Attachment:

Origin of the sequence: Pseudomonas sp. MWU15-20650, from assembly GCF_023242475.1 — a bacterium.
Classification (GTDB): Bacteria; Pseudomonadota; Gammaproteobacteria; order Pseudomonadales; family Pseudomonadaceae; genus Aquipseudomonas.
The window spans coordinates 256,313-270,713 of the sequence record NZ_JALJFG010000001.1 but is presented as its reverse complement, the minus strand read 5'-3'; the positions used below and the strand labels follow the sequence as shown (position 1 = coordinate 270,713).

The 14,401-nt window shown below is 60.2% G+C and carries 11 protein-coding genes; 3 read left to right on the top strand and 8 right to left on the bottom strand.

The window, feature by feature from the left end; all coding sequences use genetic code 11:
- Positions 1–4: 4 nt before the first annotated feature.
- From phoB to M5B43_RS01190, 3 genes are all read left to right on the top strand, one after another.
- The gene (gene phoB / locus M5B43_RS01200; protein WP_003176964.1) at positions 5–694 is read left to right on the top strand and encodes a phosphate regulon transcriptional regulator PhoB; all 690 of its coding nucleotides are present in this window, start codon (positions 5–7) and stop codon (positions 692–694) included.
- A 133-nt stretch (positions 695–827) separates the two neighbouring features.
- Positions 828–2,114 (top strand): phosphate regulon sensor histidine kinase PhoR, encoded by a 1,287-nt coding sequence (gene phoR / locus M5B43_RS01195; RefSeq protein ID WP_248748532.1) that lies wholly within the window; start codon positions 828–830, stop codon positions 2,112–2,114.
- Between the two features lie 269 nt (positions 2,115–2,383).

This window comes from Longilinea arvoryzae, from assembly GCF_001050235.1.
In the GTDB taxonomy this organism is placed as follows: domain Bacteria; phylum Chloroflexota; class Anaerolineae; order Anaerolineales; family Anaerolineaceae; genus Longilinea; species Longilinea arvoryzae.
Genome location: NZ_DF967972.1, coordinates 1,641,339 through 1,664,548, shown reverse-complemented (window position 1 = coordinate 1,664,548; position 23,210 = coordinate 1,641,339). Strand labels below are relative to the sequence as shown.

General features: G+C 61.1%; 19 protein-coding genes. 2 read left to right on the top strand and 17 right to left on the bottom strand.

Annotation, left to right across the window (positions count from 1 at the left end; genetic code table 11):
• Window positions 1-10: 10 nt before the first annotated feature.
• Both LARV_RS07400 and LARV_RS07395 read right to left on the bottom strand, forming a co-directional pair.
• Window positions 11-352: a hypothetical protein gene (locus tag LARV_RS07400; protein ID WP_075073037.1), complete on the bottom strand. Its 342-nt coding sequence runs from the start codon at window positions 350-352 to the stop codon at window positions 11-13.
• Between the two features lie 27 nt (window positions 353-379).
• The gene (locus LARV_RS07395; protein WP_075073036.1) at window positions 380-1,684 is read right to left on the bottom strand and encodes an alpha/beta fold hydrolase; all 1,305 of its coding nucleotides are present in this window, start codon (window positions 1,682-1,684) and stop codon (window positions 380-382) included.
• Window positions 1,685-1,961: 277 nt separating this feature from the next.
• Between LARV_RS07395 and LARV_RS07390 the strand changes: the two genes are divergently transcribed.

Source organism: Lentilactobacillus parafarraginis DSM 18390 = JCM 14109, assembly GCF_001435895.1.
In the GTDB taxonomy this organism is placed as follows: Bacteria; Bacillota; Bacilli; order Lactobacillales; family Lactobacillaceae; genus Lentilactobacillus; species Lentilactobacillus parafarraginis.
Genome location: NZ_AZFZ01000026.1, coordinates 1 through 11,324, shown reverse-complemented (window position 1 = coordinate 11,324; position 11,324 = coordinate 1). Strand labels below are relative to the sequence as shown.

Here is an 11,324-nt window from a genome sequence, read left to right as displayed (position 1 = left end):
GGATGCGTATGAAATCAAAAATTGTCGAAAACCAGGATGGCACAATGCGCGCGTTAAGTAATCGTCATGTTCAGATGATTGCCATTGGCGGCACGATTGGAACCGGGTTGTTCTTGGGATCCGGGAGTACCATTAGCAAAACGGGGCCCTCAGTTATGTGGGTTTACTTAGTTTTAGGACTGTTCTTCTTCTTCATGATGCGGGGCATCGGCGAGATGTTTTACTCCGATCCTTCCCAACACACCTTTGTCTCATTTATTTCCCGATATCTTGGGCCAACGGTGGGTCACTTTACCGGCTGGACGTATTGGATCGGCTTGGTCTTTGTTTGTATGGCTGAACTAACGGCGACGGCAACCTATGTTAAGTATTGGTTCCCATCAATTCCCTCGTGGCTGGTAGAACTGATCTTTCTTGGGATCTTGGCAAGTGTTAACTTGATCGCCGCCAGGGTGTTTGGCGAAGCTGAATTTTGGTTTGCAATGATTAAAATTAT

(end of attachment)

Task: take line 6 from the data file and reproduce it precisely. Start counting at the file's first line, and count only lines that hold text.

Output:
- Positions 1–4: 4 nt before the first annotated feature.